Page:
Prior to illness, my body usually stays out of my consciousness unless I choose to bring it “onstage” for acts of pleasure or mastering new skills. In the background, it stays quietly at the ready, like a servant in a PBS British period drama—capable, unseen, unheard.
Riding my bike to work, enjoying sex, tossing a football with my daughter or son, relishing the sensory favors of intoxicants, putting eye and ear in the service of paintings and music, are all occasions when I want to take some notice of how my body moves, responds, and quickens.
I assume it is able to perform the routine actions of everyday life. In a fluid suite of actions that require little or no conscious attention, I turn the ignition key, engage the gears, press the accelerator pedal, and drive off. I talk and walk, carry a cup of hot tea with no fear of tripping, falling, or spilling.
I type, focused on finding the right word without giving my fingers the least thought. I read, engrossed in the plot and rarely concerned about the neurophysiology and biomechanics of vision. These well-practiced ensembles of movement and meaning—”kinetic melodies,” in A. R. Luria’s phrase—are built up over time through ordinary use and intentional practice.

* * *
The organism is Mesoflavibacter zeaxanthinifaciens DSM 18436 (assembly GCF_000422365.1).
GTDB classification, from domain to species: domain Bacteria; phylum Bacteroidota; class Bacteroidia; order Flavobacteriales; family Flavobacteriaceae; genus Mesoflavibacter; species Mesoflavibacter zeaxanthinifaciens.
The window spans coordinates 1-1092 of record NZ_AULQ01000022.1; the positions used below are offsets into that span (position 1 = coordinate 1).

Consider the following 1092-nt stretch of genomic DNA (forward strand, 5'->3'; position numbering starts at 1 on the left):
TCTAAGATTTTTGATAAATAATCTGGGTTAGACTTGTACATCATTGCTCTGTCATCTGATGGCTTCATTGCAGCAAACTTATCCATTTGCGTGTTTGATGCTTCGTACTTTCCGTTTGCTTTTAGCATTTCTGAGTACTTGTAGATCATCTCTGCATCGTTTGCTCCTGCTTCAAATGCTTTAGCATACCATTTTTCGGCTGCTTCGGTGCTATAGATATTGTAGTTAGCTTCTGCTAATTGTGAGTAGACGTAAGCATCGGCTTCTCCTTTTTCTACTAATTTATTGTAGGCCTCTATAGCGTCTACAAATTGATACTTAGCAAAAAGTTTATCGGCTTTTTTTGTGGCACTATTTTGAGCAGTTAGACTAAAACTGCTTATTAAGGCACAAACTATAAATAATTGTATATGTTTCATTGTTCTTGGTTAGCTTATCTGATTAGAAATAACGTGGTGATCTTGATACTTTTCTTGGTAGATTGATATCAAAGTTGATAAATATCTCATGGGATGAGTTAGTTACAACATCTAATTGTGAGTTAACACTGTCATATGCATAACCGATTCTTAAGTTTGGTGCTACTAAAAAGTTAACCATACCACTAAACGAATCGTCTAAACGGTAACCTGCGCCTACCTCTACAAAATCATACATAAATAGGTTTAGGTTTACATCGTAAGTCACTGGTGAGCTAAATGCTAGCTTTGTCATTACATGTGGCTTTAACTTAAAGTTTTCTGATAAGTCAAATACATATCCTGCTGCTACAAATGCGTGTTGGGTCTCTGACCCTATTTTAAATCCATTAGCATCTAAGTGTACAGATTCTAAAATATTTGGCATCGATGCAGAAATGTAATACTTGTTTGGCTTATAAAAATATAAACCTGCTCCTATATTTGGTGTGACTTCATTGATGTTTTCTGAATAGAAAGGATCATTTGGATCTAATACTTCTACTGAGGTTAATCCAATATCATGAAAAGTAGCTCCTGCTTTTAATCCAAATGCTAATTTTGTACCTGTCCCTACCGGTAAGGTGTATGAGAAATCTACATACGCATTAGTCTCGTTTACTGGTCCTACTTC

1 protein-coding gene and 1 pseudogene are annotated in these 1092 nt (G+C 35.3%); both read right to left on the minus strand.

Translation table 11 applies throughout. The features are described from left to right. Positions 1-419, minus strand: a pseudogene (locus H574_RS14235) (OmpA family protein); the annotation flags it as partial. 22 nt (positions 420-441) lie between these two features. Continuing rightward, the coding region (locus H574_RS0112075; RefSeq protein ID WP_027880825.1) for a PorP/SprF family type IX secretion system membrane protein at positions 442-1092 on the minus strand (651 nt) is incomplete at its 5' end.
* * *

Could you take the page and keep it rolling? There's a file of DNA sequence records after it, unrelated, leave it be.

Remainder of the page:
My body is always with me. Awake or sleeping, well or ill, in infancy or old age, during puberty or pregnancy, the ultimate fact that “I” am embodied never goes away. But because I have a body, I am alive, lusty, and limited. I am dependent on the environment and others and subject to the certainties of aging, loss, and death.
With the onset and progression of chronic illness or disability, however, the relationship between my body and the “I” is altered. After all, the person who has no signs or symptoms the tumor that grows treacherously and unknown deep inside his brain neither experiences nor construes himself as ill, despite the threat the growth poses to his existence.
But now my formerly absent body becomes present in a way that my ego does not intend. My attention is yanked away from the “I-witness” world of everyday life to the body-focused world of illness and pain. It is this change in the gestalt of consciousness and being-in-the- world that is central to the experience of illness.